My basic thoughts on Hong Kong and Macau…

Last night we departed the Island of Macau – which is just a short ferry ride from the mainland of Hong Kong.
Having just spent 7 days in the massively overpopulated city of Hong Kong, followed by a further 2 days on the slightly lesser so, but still crowded island of Macau.. I won’t pretend like I’m going to miss either place all too much.
And this isn’t to say that both destinations have been complete and utter failures for me.. they did have some good bits.. But largely.. Hong Kong in particular… Was simply not my cup of tea.

How do I describe…. my feelings of Hong Kong… in a way which is honest… but also.. in a way that won’t cause the Chinese government to target me with military action…
I think I’ll just take the risk!

Hong Kong. Was dirty – It was so dirty.. that if a strong wind blew.. you could feel the dirt from the street being picked up and whipped against your legs.. It was so dirty.. that sometimes when walking down the street a fat drop of water might fall on you.. and it wouldn’t be rain.. it would just be.. something…and all you’d be able to do.. is look up… at the over-stuffed apartments that tower above your head at every turn and wonder… whether you just got spat on, whether a sweaty air conditioning unit just dripped on you, whether some one is ringing out and hanging up their wet laundry up their somewhere… or whether.. something else has just splattered onto your cheek… It was so dirty that people will just spit on the pavement when they get the urge.. because, hey! Why the bloody hell not?!.
It was so dirty… that the flowers in the planter boxes on the sides of the street had to be made of plastic to survive…
And I guess this excess of dirt and the general filthiness of the city… is a direct result of the fact that it’s overcrowded with people; People who are both thoughtless toward the environment.. and also, pushy and blind towards one another..

Additionally…The area we were staying in was full of Indians trying to hawk off fake Gucci and Prada handbags and Rolex watches.. which was just generally annoying and inconvenient when ever we were trying to walk down the street…
And eating out in the city, despite a significant lack of atmosphere, lack of quality and lack of any where to sit.. was pretty pricey.. (Which was particularly frustrating from a hospitality service persons point of view.. because I expect to get good food AND good service in an environment which has been thoughtfully designed if I’m paying any kind of decent price. Restaurants are not just any hole that someone slaps a grill into and puts an open sign on! There’s more to it than that. And people who pay for food at such scummy kinds of places.. deserve the food poisoning that they will eventually get.)..
Also, in general…. there was not a lot to actually do in Hong Kong…
AND the weather was both hot AND wet.. an unfortunate combination…

But what really got me… What it feels is being desperately forgotten in this city of millions.. is the standard of living…
Of all the things that I disliked about this city… seeing the thousands of tiny apartment windows (representing thousands of tiny apartments) all stacked atop one another and dumped in ugly piles (called apartment buildings), which very nearly leaned against one another such was the closeness of their proximity.. with their chipping paint, sweating air conditioning units, and rusting balconies.. that was what killed me the most.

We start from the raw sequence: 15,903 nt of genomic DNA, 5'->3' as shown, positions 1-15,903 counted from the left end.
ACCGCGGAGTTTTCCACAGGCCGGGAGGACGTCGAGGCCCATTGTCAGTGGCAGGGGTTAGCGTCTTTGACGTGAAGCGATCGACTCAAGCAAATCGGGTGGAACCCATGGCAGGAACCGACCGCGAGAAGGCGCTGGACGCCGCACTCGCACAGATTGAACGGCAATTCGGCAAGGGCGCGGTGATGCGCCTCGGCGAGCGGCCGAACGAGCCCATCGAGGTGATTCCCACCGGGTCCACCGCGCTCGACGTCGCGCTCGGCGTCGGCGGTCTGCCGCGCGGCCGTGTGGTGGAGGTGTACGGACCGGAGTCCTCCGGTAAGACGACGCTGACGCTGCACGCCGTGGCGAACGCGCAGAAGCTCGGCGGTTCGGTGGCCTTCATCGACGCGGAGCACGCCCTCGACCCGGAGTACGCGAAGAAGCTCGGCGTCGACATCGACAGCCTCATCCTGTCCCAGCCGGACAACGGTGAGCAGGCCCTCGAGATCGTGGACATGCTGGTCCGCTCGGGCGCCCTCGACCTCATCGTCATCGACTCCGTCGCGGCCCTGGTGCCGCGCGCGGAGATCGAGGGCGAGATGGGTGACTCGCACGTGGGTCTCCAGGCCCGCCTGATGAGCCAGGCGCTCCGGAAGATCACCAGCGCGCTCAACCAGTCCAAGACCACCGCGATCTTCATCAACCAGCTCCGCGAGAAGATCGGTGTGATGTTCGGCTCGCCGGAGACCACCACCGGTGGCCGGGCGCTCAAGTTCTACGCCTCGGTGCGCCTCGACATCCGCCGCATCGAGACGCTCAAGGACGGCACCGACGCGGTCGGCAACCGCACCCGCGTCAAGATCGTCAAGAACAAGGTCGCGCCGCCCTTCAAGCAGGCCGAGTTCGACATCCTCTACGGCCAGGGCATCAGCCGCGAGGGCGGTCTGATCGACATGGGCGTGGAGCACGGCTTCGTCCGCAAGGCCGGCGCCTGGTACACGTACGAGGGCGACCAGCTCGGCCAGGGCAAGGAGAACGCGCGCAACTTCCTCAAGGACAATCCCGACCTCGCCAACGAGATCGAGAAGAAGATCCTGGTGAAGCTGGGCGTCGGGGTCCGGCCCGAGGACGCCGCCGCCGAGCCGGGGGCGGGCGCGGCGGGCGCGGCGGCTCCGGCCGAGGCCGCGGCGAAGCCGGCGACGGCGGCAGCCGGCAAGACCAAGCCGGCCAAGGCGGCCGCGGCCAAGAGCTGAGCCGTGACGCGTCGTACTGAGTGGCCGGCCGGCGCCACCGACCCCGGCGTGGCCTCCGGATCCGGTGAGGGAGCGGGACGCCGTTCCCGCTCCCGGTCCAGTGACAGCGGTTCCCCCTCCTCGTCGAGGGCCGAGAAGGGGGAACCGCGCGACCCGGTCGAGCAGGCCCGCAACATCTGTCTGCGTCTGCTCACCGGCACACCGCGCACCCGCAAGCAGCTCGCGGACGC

..They were everywhere.. And everything about them just seemed so depressing.

And of course there is the chance, that this city, and it’s crammed apartments are like many others – and are full of business men and woman too occupied with the “daily grind” to even care where or what they are living in….
But I just don’t buy that with Hong Kong.
And I definitely don’t buy it with the building we were staying in, because I didn’t see a single man in a suit enter the place for the whole 10 days we stayed there..
But regardless! Regardless of “social class”… I find it hard to believe that anyone can be really happy living in a windowless concrete box 7 days a week…

And then of course Hong Kong goes one step further… and it places that tower of prison cells right next to a shiny, clean windowed, brightly coloured jewelers, a bank or a designer fashion store.. right next to a massively proportioned, corporate something…
And all of the cities prisoners then have a neighbor whose front door they will never be welcomed through (and the security guards who mark every entrance are evidence of this).

… No where else in the world have I seen the line of difference which divides those who are struggling to meet their daily needs, and those who are profiting wrecklessly from capitalist corporate structure quite so clearly defined.

But at the same time.. I do have to concede a positive point… I guess that all this crowded living does also mean that people, of all positions, do have to in some way, accept the existence of one another at some point during a standard day.. perhaps?
Because the bankers in their perfectly tailored suits and the marketers in their newly purchased heals have to at least push around the forgotten elderly, step over the hungry and begging and dodge that falling drop of ambiguous solution like every one else in the crowd.
And even then!… Maybe an individual will only be subconsciously aware of the potential existence of other life out side of their own… But at least this crowded city forces a start.. And I guess I have to appreciate it for that.

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